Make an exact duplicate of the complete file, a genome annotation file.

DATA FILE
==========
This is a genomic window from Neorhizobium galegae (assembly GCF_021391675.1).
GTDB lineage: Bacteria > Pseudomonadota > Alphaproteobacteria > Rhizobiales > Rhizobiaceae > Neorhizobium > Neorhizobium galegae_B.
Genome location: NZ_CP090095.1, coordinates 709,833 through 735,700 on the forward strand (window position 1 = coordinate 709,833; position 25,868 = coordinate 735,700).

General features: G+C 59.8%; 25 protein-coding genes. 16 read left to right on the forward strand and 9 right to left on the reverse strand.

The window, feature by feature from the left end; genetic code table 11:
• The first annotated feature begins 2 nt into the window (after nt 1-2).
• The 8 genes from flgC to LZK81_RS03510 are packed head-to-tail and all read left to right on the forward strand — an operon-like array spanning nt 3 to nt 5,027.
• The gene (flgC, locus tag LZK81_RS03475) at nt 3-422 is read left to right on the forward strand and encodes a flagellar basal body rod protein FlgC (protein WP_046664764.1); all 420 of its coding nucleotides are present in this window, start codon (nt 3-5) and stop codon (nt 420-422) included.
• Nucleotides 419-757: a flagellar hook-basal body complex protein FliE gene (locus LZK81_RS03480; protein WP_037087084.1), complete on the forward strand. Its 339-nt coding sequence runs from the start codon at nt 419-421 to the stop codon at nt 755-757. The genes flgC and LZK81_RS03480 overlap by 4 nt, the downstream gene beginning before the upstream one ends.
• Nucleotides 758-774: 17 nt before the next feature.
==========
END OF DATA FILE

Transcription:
This is a genomic window from Neorhizobium galegae (assembly GCF_021391675.1).
GTDB lineage: Bacteria > Pseudomonadota > Alphaproteobacteria > Rhizobiales > Rhizobiaceae > Neorhizobium > Neorhizobium galegae_B.
Genome location: NZ_CP090095.1, coordinates 709,833 through 735,700 on the forward strand (window position 1 = coordinate 709,833; position 25,868 = coordinate 735,700).

General features: G+C 59.8%; 25 protein-coding genes. 16 read left to right on the forward strand and 9 right to left on the reverse strand.

The window, feature by feature from the left end; genetic code table 11:
• The first annotated feature begins 2 nt into the window (after nt 1-2).
• The 8 genes from flgC to LZK81_RS03510 are packed head-to-tail and all read left to right on the forward strand — an operon-like array spanning nt 3 to nt 5,027.
• The gene (flgC, locus tag LZK81_RS03475) at nt 3-422 is read left to right on the forward strand and encodes a flagellar basal body rod protein FlgC (protein WP_046664764.1); all 420 of its coding nucleotides are present in this window, start codon (nt 3-5) and stop codon (nt 420-422) included.
• Nucleotides 419-757: a flagellar hook-basal body complex protein FliE gene (locus LZK81_RS03480; protein WP_037087084.1), complete on the forward strand. Its 339-nt coding sequence runs from the start codon at nt 419-421 to the stop codon at nt 755-757. The genes flgC and LZK81_RS03480 overlap by 4 nt, the downstream gene beginning before the upstream one ends.
• Nucleotides 758-774: 17 nt before the next feature.